Jeff’s specialty has been social media and special events promotion. Matthews Estate's second annual White Party was attended by more than 1,200 guests, mainly marketed by Jeff through social media channels. He works for Evergreen Capital in Bellevue during the day.

Scott, the youngest Otis, is the technology mastermind at Matthews Estate and Tenor. He’s also the chief technology officer at Tandem.

Katie was the tasting room and guest services manager for more than a year before focusing on a yoga instructor career.

Hitting the Tenor pitch

Originally, Bryan thought of the Three Tenors as a winery brand while traveling with his friends Joseph King and Jake Foster throughout Europe in the summer of 2002 after graduating from Whitworth College.

“Joe is a baritone and I can't sing so we whittled it down to Tenor,” Bryan explained.

It wasn’t until the 2007 vintage that the brand became reality. Some of the best barrels that Morell blended were different than the previous Matthews Estate vintages.

“The wine that Aryn was able to make in 2007 was so exceptional that it demanded that we take a look at another winery,” Bryan said. “This is something that set it apart from Matthews.

“He just needed a name. He needed a brand. He needed a soul.”

Thus, Tenor was born. Morell made three barrels of Merlot, two barrels of Malbec and six barrels of the 1:1 blend in the 2007 vintage.

Looking ahead by giving back

Moving ahead, Otis family members look to increase their involvement in charity work. In the past, they have supported the Auction of Washington Wines, the University of Washington, the Sun Valley Center for the Arts, the (the Otis children’s alma mater), charity: water, the Ginger and Barry Ackerley Foundation supporting education, and many other nonprofits.

“(Charity) will be a bigger and bigger theme,” Cliff said.

They also want to raise Tenor sales along the West Coast and the northeast corner of the country, host more events at the Woodinville winery and rent out their event space and bed and breakfast. They are also launching their first wine club.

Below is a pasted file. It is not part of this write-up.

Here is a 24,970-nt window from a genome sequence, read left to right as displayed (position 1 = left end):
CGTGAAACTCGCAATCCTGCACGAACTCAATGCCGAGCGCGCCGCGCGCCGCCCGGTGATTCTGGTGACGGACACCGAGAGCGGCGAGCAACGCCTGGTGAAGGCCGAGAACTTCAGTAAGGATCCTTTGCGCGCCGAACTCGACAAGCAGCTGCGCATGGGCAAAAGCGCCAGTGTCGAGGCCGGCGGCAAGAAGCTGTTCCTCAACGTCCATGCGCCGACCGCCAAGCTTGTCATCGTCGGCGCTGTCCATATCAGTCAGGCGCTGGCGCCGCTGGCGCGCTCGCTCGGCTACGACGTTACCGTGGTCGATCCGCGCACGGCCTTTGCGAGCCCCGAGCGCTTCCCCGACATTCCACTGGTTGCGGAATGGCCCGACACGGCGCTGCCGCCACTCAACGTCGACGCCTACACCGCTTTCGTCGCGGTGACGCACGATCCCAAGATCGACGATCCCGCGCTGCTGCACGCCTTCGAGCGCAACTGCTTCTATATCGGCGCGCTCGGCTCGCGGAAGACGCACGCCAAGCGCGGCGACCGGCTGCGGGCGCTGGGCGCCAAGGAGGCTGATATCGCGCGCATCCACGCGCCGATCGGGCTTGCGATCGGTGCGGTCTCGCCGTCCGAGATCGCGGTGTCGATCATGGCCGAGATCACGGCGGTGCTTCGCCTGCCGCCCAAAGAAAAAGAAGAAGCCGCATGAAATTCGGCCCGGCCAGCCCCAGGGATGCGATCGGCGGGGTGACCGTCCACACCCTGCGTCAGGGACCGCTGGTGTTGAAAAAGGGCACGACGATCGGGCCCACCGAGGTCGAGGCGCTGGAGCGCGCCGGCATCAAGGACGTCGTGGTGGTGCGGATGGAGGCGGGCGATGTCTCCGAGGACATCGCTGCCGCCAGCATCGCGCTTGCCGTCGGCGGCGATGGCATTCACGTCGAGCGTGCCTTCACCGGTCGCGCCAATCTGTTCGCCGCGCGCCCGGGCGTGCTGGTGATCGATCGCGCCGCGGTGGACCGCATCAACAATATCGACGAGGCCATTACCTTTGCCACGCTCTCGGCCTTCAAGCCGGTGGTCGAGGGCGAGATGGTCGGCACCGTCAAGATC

“We want to take it to the next level,” Diane said. “We want to make the most incredible Washington wine so Washington is on the map. We want to raise the bar for everybody.”

Wine Pick of the Week: 2009 Pondera Malbec Stillwater Creek Artist Series, Columbia Valley

Malbec originated in France’s Bordeaux region, where it is mainly used as a blending grape. It is also vinified as a single varietal in France’s Cahors region. In Argentina, it is the predominant varietal. It is both ubiquitous and exclusive in some of the ultra premium bottlings costing in the hundreds of dollars.

The is a wine all its own expressing varietal and soil specificity. It has the fruit of Argentinean Malbec and the muscle of California Cabernet Sauvignon. The hot 2009 vintage and long growing season inherent to Stillwater Creek Vineyards translate to layers of raspberries and blueberries on the bouquet and palate. White pepper and rocky minerality play complementary roles. The firm structure and tannins promise graceful aging.

The featured art on the label is by Craig Kosak, represented by Howard/Mandville Gallery in Kirkland, owned by Dan and Pat Howard. Their son Shane is the Pondera winemaker.

Pair this wine with the Argentinean grilled skirt steak salad served with Argentinean chimichurri at at The Westin Bellevue.

The wine is available for $34 at the Pondera tasting room in Woodinville. Buy it now, as only 170 cases were produced.